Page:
To Insure or Not To Insure
We’re often told we’re supposed to be responsible and do adult things like:
- get proper insurance coverage
- put legal documents in place (like wills, marriage contracts and custody agreements)
- wear our seat belts
- get our mammograms and flu shots
- lock our doors and
- don’t talk to strangers.
Which can be fear-based activity sometimes.
I won’t say always, because sometimes our guidance does say “don’t talk to that person” or “find a different parking spot.” But most of us aren’t taking these actions because of internal guidance. We do it without thinking; because it’s what we’re supposed to do.
I’m old enough that the only time we wore them as kids was when it was frighteningly bad weather or if our driver had been drinking.
Which I’m sure is how I came to associate buckling up with a feeling of nervousness.
To this day, if I buckle up it gives me the feeling that I’m “watching out” because something could go wrong.
Since I know the vibe rules, I’ve easily remedied this by not using a seat belt.
It’s no different with health insurance.
A couple of times over the years I’ve researched and found a plan I like, completed and returned an application, been approved (it was nice to know I could get affordable coverage), but never felt a green light to actually activate the policy by making a payment.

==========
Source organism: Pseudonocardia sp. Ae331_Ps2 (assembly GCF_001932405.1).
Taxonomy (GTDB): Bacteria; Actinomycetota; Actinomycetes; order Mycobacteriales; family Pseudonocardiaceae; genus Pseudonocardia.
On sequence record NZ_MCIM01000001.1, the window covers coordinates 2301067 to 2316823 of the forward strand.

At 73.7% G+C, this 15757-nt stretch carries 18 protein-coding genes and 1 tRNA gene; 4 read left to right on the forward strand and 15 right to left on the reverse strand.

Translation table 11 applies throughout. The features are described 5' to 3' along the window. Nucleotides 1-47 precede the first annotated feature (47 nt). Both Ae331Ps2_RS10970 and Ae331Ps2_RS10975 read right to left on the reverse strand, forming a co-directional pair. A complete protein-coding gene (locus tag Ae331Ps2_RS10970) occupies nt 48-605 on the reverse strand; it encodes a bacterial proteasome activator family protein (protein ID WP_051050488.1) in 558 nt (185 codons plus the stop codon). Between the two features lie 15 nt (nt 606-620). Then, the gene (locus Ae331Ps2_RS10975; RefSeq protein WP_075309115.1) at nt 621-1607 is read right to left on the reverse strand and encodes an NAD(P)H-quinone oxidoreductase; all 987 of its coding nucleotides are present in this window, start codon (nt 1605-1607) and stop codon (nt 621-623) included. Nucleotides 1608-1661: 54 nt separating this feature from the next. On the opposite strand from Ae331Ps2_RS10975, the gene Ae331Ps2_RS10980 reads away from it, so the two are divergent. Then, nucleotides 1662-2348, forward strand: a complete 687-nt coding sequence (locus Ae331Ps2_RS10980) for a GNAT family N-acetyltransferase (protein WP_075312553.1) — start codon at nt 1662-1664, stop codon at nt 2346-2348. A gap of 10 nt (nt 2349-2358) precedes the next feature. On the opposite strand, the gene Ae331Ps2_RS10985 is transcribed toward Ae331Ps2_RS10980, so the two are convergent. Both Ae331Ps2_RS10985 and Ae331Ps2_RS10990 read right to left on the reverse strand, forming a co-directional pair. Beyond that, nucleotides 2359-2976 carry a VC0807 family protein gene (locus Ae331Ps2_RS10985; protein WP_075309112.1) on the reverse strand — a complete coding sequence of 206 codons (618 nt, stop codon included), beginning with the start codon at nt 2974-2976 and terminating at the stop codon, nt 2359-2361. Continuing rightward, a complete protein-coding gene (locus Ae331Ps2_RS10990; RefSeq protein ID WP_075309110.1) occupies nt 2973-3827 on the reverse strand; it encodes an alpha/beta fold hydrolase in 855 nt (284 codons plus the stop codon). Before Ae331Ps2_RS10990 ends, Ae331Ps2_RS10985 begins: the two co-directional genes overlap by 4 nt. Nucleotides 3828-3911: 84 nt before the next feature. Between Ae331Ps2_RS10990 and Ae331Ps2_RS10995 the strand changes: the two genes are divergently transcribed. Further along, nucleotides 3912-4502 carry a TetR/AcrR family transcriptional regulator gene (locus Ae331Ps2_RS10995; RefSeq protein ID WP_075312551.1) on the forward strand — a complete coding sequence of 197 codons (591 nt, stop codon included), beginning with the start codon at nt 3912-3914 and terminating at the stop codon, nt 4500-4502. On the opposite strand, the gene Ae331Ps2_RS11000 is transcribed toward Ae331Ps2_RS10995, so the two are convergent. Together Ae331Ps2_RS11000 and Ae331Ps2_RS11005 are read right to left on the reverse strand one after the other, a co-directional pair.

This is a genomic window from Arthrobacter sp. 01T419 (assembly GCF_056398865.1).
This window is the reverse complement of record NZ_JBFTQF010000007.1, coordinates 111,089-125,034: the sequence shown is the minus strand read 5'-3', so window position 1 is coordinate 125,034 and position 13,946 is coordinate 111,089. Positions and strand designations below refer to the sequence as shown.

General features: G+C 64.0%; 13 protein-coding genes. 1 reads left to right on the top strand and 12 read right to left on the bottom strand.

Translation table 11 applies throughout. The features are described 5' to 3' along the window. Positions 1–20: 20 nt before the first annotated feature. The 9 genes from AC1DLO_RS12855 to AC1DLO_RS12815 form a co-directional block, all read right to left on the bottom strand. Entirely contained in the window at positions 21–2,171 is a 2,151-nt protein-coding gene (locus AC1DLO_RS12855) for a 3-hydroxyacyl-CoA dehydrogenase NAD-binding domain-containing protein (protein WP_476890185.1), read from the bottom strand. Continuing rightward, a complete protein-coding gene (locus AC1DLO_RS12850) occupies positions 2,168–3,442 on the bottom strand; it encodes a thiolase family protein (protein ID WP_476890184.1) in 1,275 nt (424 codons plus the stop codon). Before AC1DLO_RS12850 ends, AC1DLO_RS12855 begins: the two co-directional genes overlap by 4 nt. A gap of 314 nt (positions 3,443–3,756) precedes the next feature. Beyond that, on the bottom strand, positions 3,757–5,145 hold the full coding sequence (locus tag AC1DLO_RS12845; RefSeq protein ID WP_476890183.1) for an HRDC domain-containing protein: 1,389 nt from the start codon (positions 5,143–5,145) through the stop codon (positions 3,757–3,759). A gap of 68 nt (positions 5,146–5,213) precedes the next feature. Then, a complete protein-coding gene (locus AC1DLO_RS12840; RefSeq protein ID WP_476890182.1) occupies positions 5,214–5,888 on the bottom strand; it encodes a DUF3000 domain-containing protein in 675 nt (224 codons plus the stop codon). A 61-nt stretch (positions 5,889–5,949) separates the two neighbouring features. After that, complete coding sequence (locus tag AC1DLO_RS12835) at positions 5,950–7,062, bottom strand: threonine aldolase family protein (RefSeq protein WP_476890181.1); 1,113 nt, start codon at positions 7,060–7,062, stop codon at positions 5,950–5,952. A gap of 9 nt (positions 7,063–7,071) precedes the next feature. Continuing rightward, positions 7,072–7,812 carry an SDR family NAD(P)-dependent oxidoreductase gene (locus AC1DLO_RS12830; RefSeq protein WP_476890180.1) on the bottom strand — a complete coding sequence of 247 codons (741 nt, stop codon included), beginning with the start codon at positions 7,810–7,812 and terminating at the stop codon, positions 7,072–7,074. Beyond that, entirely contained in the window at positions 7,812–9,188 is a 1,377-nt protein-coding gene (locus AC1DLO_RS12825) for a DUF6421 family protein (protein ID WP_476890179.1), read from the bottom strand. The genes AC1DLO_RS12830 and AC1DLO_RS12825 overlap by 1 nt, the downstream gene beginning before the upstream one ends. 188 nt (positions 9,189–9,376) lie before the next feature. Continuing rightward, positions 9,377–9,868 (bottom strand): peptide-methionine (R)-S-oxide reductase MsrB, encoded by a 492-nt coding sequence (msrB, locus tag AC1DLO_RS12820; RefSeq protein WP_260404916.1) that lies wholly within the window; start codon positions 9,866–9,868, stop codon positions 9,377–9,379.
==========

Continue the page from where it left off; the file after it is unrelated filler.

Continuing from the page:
Not because it was expensive – I was actually surprised at how reasonable the rates were, for all the complaining we hear about how unaffordable premiums are.
But rather because I have this feeling that I’d want to get my money’s worth if I were spending money on insurance. Like, maybe I’d find a prescription to be on, or a mole to have biopsied. And I’m really not interested in having those experiences.
So, to me, it feels better not to have coverage.
Which is why I don’t. And savvy creators know that’s reason enough.
We don’t all have the same beliefs and we’re not all served by following the same rules.
(Which is why I don’t criticize anyone for doing it different.)
We each know to pay attention to how we feel. Anything else is ludicrous once you know and really understand how important the vibe is.
The challenge comes in finding the best peace when my partner is worried about what relaxes me.
So, time to experiment. I may very well practice buckling up next time I’m in his car just to see how it feels. Who knows, maybe this conversation is enough to shift it. I’m open!
But that’s all I can promise: to continually suss out the “feel good” based on the changing circumstances and energy around me.
The contradiction is not lost on me that I do carry car insurance as well as home insurance (on a paid for house, so it’s optional), and that I do sometimes wonder whether it’s wise to microwave my food, and while I rarely visit a doctor my animals regularly do.
No one said “feeling good” had to make sense, though, and it continues to be an ongoing process to find my best “feel good” as I release more and more beliefs that aren’t mine.
My suggestion: let’s have fun with the process! 😉